Raising mental-health awareness

healthFamilies supporting relatives with a mental illness can learn more about symptoms, medications and problem solving with a free 12-week course offered by New View Society in Port Coquitlam.

By: John Kurucz-The Tri-Cities Now
Posted Feb 26 2015

With a guitar slung across his shoulder and in a room full of his peers, Mark Bottomley feels at ease. Sitting in a quiet room at PoCo’s New View Society headquarters, Bottomley wants others to feel that same way — about him and others like him.

Diagnosed with schizophrenia more than a decade ago, Bottomley spent time at Riverview Hospital before becoming a member of the society, which helps those with mental health struggles find a path to recovery and wellness in their day-to-day activities.

“We’re not bad people at all,” Bottomley said. “We’re taking medication to help us feel a bit more relaxed. We’re not bad people at all. We’re just like everybody else. Schizophrenia is just a name. We’re all equal.” Bottomley was at the facility on Mary Hill Road Wednesday as part of a nation-wide campaign called the National Campus and Community Radio Association’s Homelessness Marathon, which saw 30 campus and community radio stations across Canada raise awareness around homelessness and mental health issues.

Locally, Simon Fraser University’s campus station, CJSF 90.1 FM, partnered with New View for the day-long event, which featured live music, storytelling and a chance for those accessing services to share their stories.

While Bottomley was there to provide some musical entertainment, he was also in a setting that makes him feel accepted. “The people are so friendly here and you’re dealing with people who are in the same situation as you,” he said. “It really makes you feel good. I enjoy getting up every morning and facing the day.”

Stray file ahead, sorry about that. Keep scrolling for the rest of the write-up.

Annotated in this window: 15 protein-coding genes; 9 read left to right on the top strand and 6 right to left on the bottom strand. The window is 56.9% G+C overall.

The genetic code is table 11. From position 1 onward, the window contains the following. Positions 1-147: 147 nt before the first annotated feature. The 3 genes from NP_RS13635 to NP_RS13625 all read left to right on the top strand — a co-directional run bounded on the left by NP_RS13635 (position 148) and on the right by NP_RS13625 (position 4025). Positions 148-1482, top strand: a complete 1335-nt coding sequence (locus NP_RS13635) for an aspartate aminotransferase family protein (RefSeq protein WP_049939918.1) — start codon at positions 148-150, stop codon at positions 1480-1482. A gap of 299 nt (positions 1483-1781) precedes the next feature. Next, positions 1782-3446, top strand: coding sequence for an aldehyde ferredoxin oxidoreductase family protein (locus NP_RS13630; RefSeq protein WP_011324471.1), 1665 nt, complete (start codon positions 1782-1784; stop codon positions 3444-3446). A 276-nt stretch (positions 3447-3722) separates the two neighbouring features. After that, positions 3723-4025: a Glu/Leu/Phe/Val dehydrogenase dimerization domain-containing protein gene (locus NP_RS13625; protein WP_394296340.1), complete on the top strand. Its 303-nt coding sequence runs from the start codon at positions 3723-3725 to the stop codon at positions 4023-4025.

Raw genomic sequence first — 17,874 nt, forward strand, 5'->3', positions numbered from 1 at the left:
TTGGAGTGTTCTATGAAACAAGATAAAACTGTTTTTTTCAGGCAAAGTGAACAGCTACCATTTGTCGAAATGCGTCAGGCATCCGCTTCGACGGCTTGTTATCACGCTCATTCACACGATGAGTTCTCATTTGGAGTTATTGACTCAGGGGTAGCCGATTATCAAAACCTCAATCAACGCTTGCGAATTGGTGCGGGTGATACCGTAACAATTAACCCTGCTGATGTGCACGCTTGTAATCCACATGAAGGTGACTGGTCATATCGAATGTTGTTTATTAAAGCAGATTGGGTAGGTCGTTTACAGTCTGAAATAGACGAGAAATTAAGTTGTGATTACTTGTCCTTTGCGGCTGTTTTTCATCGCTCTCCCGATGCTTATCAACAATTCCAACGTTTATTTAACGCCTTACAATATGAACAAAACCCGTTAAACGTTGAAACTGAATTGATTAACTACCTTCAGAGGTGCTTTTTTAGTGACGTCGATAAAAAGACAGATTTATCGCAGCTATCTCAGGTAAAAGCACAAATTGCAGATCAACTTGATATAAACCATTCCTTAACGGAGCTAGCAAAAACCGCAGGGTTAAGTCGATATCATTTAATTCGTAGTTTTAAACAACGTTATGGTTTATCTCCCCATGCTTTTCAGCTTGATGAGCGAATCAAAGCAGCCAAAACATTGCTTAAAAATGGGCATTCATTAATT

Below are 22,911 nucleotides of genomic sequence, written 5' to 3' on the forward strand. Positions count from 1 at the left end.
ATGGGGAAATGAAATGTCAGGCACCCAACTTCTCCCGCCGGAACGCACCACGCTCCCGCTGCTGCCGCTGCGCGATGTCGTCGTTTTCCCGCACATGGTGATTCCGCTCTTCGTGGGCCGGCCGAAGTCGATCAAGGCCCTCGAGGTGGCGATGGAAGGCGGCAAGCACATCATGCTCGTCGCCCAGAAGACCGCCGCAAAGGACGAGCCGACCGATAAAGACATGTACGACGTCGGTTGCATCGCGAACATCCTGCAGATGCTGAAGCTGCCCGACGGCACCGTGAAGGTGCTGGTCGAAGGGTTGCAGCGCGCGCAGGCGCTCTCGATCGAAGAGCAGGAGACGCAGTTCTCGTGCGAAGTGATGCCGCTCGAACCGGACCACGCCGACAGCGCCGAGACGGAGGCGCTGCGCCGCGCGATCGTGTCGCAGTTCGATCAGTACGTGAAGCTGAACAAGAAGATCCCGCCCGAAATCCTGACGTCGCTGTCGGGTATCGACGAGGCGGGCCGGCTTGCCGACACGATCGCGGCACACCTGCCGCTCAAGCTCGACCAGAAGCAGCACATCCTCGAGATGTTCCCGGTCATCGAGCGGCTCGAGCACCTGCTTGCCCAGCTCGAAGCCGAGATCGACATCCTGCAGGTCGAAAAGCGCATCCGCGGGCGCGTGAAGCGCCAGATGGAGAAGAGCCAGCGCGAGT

J Peachy is a former member of the society who was diagnosed with bipolar disorder in 2004. He met Bottomley during one the society’s popular Friday night offerings — a communal coffeehouse-type of jam session — and they bonded over their mutual admiration for six strings.

While Peachy is no longer a member of the society, he keeps coming back as part of his ongoing recovery to help pay it forward and give strength to those facing the same challenges he once did.

“The definition of yourself is kind of thrown up in the air when you’re diagnosed with a mental illness,” Peachy said. “There’s a certain authenticity that you have to realize, and this is the community I can relate to regardless of where we all come from before. It’s like we are all spirit warriors, and this is the healing tent.”

New View operates on a by-referral basis, with referrals coming by way of a family physician or through the Tri-Cities Mental Health Office. Once accepted, members are offered a series of social, community, recreational and employment supports.
And membership covers the entire spectrum of age and social status.

“Just about anybody at any time in their life could come through our doors,” said Susanna Walden, New View’s community relations and marketing coordinator. “Nobody is not at risk of their life unravelling, and people tend to think that could never happen to them. But we serve people who at one time owned a business, living with their families. They were managing perfectly fine, but before they knew it, things were coming apart at the seams.”

CJSF 90.1 FM programming director David Swanson headed up his third campaign on Wednesday, after organizing similar efforts in Vancouver and Surrey. While he acknowledged that solving the issues of homelessness and mental illness are complex, offering a platform to talk about the issues on radio is both empowering and enlightening.

“That’s the strength of radio — storytelling,” he said. “Storytelling plays a big part in building understanding, which then leads to empathy and compassion. We want to know from these people where their issues started, where they are now, and where they hope to go.”